Tuesday, March 4, 2008

Is it true that antidepressants don't work?

Lately, it has become popular to assert that antidepressants don't work, for example see this newspaper article.

It is true that in many antidepressant trials the observed effects have been modest, and the "placebo response" rates have been very high. However, the recovery rate from depression in people who are untreated is not always indicative of a placebo response. A placebo response implies that the recovery was due to the non-specific benefits of treatment (hope etc.).

The high rate of spontaneous recovery reflects the episodic nature of clinical depression. Many episodes of depression are brief (ie. they recover spontaneously and do not need treatment), but as they become more chronic the recovery rate diminishes. Many clinical trials actively recruit people with mild episodes and no comorbidity - exactly the group that is likely to recover rapidly.

So, despite the popularity of asserting that antidepressants don't work for depression, the reality is simpler: not all episodes of depression (especially mild ones) benefit from antidepressants.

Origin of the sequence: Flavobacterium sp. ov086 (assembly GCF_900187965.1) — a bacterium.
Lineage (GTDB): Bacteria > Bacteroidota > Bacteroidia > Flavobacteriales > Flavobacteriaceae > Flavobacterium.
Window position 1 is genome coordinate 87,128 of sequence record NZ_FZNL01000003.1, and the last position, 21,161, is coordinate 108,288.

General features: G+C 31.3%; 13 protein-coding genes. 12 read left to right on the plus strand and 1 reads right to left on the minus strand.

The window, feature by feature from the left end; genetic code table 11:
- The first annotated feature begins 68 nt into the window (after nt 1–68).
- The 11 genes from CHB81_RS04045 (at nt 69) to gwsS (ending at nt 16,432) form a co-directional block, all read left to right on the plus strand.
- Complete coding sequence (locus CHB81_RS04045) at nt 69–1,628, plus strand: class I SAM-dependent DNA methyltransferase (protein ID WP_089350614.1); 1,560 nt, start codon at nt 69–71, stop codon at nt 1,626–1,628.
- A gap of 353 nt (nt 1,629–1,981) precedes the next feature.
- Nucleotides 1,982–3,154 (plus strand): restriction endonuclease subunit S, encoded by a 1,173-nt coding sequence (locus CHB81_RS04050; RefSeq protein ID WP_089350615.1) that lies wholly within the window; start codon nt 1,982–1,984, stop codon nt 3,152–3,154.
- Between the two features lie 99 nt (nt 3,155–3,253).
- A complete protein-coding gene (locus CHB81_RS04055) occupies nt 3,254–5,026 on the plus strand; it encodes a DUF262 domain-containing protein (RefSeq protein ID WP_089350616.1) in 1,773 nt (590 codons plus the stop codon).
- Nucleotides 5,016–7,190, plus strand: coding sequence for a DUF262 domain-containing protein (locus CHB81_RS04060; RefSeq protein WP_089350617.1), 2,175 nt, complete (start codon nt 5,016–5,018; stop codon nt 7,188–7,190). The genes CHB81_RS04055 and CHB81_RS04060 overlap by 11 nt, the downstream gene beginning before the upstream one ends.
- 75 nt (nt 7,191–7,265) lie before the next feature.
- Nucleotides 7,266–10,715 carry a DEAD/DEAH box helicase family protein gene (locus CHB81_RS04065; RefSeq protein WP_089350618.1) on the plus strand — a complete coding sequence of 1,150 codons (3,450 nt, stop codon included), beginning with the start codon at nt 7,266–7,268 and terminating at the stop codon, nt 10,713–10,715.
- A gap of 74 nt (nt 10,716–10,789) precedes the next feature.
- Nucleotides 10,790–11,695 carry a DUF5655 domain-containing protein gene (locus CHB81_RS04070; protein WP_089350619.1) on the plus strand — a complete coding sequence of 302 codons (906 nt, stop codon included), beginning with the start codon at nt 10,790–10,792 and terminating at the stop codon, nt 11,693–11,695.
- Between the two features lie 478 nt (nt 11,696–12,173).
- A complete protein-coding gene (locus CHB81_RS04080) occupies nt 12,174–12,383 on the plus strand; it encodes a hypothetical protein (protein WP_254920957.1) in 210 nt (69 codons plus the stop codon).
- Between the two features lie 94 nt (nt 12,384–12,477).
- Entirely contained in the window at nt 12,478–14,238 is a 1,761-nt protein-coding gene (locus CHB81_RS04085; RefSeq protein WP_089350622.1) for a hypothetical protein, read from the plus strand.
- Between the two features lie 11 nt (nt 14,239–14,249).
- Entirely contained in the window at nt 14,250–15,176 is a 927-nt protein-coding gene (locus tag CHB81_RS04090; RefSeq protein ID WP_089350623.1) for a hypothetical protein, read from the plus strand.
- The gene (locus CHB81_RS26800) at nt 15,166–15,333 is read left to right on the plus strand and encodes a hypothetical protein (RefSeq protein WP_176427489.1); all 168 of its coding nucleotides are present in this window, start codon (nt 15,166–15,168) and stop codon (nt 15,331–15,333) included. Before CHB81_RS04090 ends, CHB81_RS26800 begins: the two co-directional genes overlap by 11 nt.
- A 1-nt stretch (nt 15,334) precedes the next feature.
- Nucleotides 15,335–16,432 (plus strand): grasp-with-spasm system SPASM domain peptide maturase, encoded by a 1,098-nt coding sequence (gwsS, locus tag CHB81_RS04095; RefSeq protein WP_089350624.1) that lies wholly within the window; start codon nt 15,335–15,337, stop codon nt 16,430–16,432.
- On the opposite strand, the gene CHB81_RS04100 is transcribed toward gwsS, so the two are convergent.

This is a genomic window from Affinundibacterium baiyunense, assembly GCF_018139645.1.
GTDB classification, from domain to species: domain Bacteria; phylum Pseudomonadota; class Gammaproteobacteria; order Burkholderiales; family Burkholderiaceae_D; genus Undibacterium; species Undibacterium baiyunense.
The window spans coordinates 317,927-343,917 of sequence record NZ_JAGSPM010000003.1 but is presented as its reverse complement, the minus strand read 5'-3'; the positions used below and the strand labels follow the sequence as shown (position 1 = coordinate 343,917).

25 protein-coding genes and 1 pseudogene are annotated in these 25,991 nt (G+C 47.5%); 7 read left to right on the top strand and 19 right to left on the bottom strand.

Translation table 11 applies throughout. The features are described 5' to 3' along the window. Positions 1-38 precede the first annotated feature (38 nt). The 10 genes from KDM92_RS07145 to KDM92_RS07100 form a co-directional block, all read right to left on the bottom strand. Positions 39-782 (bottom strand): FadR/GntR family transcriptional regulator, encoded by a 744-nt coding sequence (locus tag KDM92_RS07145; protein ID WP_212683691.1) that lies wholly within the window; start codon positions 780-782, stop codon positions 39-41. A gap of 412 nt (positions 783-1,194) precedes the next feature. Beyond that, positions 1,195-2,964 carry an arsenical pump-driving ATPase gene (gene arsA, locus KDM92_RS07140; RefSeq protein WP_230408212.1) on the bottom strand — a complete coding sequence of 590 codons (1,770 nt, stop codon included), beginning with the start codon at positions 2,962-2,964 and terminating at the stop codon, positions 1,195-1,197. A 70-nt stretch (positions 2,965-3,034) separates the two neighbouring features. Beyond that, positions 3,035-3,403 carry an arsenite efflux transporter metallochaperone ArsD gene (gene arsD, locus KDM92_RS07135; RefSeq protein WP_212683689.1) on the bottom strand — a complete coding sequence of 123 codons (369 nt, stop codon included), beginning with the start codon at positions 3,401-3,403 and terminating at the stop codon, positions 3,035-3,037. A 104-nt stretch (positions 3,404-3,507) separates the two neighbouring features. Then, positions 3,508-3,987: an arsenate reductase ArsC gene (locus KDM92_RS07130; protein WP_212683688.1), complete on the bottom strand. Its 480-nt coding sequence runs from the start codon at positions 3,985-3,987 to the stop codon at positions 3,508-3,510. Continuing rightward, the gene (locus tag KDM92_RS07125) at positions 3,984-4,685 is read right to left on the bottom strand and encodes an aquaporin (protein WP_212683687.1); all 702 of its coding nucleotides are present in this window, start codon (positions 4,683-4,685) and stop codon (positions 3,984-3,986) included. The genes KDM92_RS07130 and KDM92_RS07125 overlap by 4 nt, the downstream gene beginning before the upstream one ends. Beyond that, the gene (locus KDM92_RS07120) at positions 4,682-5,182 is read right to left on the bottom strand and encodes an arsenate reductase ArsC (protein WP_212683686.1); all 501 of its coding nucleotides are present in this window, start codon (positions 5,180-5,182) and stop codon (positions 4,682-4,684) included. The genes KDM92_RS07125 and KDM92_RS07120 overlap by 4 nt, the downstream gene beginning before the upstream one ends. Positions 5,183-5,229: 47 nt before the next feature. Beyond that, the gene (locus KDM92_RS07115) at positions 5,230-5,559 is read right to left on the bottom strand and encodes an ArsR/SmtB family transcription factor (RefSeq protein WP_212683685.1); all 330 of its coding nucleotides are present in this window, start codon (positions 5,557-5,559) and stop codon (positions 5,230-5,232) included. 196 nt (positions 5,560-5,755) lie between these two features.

A New Policy Paper on Clinical Depression in the Canadian Context

Researchers across Canada are studying different aspects of major depression using Statistics Canada health survey data accessed primarily in Research Data Centres across Canada. A Profile of Clinical Depression in Canada is the first paper in a "Synthesis Series" designed to bring together research findings on socio-economic and health issues and make them known to policy makers and the public at large.

A Profile of Clinical Depression in Canada